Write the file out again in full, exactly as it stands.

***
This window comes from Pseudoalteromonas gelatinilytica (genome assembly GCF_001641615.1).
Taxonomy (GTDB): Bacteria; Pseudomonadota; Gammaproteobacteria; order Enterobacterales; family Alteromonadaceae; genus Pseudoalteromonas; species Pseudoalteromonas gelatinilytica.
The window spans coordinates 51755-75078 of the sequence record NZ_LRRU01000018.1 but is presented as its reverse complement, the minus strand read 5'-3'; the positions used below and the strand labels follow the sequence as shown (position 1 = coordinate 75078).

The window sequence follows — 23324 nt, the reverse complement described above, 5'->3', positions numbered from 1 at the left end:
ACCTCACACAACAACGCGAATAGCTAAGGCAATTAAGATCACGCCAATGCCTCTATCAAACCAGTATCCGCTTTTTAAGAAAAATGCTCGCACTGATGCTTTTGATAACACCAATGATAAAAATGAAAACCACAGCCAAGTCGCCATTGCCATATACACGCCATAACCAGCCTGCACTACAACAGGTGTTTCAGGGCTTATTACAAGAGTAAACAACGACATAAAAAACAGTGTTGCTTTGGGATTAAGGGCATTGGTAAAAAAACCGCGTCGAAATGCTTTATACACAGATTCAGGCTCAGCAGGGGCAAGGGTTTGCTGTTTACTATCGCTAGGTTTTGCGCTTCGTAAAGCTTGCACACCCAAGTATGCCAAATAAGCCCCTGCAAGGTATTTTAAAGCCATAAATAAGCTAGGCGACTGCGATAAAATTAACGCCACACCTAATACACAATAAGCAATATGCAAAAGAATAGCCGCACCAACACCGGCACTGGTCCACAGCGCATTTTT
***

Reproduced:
This window comes from Pseudoalteromonas gelatinilytica (genome assembly GCF_001641615.1).
Taxonomy (GTDB): Bacteria; Pseudomonadota; Gammaproteobacteria; order Enterobacterales; family Alteromonadaceae; genus Pseudoalteromonas; species Pseudoalteromonas gelatinilytica.
The window spans coordinates 51755-75078 of the sequence record NZ_LRRU01000018.1 but is presented as its reverse complement, the minus strand read 5'-3'; the positions used below and the strand labels follow the sequence as shown (position 1 = coordinate 75078).

The window sequence follows — 23324 nt, the reverse complement described above, 5'->3', positions numbered from 1 at the left end:
ACCTCACACAACAACGCGAATAGCTAAGGCAATTAAGATCACGCCAATGCCTCTATCAAACCAGTATCCGCTTTTTAAGAAAAATGCTCGCACTGATGCTTTTGATAACACCAATGATAAAAATGAAAACCACAGCCAAGTCGCCATTGCCATATACACGCCATAACCAGCCTGCACTACAACAGGTGTTTCAGGGCTTATTACAAGAGTAAACAACGACATAAAAAACAGTGTTGCTTTGGGATTAAGGGCATTGGTAAAAAAACCGCGTCGAAATGCTTTATACACAGATTCAGGCTCAGCAGGGGCAAGGGTTTGCTGTTTACTATCGCTAGGTTTTGCGCTTCGTAAAGCTTGCACACCCAAGTATGCCAAATAAGCCCCTGCAAGGTATTTTAAAGCCATAAATAAGCTAGGCGACTGCGATAAAATTAACGCCACACCTAATACACAATAAGCAATATGCAAAAGAATAGCCGCACCAACACCGGCACTGGTCCACAGCGCATTTTT